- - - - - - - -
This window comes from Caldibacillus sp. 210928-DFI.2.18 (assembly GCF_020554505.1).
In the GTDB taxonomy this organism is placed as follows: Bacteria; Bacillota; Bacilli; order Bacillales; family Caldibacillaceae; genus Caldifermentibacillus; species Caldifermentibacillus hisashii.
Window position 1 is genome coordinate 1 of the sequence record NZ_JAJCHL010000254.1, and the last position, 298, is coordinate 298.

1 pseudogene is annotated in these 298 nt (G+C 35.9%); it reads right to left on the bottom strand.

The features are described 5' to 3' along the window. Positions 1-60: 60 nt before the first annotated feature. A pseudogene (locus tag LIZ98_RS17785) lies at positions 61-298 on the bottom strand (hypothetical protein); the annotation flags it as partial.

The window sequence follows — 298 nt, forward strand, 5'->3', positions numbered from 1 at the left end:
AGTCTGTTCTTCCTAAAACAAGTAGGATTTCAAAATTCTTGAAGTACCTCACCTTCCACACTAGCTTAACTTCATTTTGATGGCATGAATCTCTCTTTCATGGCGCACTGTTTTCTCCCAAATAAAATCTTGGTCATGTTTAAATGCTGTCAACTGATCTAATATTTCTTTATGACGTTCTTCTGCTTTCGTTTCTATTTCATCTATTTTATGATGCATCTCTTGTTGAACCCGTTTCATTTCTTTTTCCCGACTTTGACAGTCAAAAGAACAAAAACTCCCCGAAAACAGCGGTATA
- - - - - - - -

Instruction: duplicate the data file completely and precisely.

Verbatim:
This window comes from Caldibacillus sp. 210928-DFI.2.18 (assembly GCF_020554505.1).
In the GTDB taxonomy this organism is placed as follows: Bacteria; Bacillota; Bacilli; order Bacillales; family Caldibacillaceae; genus Caldifermentibacillus; species Caldifermentibacillus hisashii.
Window position 1 is genome coordinate 1 of the sequence record NZ_JAJCHL010000254.1, and the last position, 298, is coordinate 298.

1 pseudogene is annotated in these 298 nt (G+C 35.9%); it reads right to left on the bottom strand.

The features are described 5' to 3' along the window. Positions 1-60: 60 nt before the first annotated feature. A pseudogene (locus tag LIZ98_RS17785) lies at positions 61-298 on the bottom strand (hypothetical protein); the annotation flags it as partial.

The window sequence follows — 298 nt, forward strand, 5'->3', positions numbered from 1 at the left end:
AGTCTGTTCTTCCTAAAACAAGTAGGATTTCAAAATTCTTGAAGTACCTCACCTTCCACACTAGCTTAACTTCATTTTGATGGCATGAATCTCTCTTTCATGGCGCACTGTTTTCTCCCAAATAAAATCTTGGTCATGTTTAAATGCTGTCAACTGATCTAATATTTCTTTATGACGTTCTTCTGCTTTCGTTTCTATTTCATCTATTTTATGATGCATCTCTTGTTGAACCCGTTTCATTTCTTTTTCCCGACTTTGACAGTCAAAAGAACAAAAACTCCCCGAAAACAGCGGTATA